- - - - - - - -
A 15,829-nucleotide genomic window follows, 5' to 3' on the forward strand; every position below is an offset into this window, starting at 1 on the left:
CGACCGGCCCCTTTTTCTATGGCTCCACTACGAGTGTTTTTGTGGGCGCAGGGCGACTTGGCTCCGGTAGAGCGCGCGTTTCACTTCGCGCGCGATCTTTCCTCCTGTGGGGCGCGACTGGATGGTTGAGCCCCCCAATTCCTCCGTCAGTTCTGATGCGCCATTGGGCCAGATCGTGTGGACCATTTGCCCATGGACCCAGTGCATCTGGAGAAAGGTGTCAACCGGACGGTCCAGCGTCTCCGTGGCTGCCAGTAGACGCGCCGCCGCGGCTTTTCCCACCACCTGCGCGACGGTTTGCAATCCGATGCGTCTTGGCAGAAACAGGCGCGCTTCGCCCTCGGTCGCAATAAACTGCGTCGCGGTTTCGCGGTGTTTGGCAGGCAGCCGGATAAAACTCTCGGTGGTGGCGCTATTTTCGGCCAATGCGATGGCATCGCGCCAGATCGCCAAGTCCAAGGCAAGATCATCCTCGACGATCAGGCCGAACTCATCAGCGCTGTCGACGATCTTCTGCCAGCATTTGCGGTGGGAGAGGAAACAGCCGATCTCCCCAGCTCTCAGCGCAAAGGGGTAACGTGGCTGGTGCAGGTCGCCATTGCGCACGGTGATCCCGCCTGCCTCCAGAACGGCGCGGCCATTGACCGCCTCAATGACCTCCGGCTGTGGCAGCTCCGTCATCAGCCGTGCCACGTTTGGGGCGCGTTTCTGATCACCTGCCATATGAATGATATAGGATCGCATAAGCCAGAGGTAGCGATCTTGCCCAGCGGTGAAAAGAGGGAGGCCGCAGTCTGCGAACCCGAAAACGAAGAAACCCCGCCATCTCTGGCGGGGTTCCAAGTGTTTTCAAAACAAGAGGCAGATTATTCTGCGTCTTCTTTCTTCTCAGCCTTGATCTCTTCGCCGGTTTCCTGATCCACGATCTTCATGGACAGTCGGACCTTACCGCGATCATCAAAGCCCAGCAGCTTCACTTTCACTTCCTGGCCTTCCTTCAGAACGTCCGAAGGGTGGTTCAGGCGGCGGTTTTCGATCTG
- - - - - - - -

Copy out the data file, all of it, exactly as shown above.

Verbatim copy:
A 15,829-nucleotide genomic window follows, 5' to 3' on the forward strand; every position below is an offset into this window, starting at 1 on the left:
CGACCGGCCCCTTTTTCTATGGCTCCACTACGAGTGTTTTTGTGGGCGCAGGGCGACTTGGCTCCGGTAGAGCGCGCGTTTCACTTCGCGCGCGATCTTTCCTCCTGTGGGGCGCGACTGGATGGTTGAGCCCCCCAATTCCTCCGTCAGTTCTGATGCGCCATTGGGCCAGATCGTGTGGACCATTTGCCCATGGACCCAGTGCATCTGGAGAAAGGTGTCAACCGGACGGTCCAGCGTCTCCGTGGCTGCCAGTAGACGCGCCGCCGCGGCTTTTCCCACCACCTGCGCGACGGTTTGCAATCCGATGCGTCTTGGCAGAAACAGGCGCGCTTCGCCCTCGGTCGCAATAAACTGCGTCGCGGTTTCGCGGTGTTTGGCAGGCAGCCGGATAAAACTCTCGGTGGTGGCGCTATTTTCGGCCAATGCGATGGCATCGCGCCAGATCGCCAAGTCCAAGGCAAGATCATCCTCGACGATCAGGCCGAACTCATCAGCGCTGTCGACGATCTTCTGCCAGCATTTGCGGTGGGAGAGGAAACAGCCGATCTCCCCAGCTCTCAGCGCAAAGGGGTAACGTGGCTGGTGCAGGTCGCCATTGCGCACGGTGATCCCGCCTGCCTCCAGAACGGCGCGGCCATTGACCGCCTCAATGACCTCCGGCTGTGGCAGCTCCGTCATCAGCCGTGCCACGTTTGGGGCGCGTTTCTGATCACCTGCCATATGAATGATATAGGATCGCATAAGCCAGAGGTAGCGATCTTGCCCAGCGGTGAAAAGAGGGAGGCCGCAGTCTGCGAACCCGAAAACGAAGAAACCCCGCCATCTCTGGCGGGGTTCCAAGTGTTTTCAAAACAAGAGGCAGATTATTCTGCGTCTTCTTTCTTCTCAGCCTTGATCTCTTCGCCGGTTTCCTGATCCACGATCTTCATGGACAGTCGGACCTTACCGCGATCATCAAAGCCCAGCAGCTTCACTTTCACTTCCTGGCCTTCCTTCAGAACGTCCGAAGGGTGGTTCAGGCGGCGGTTTTCGATCTG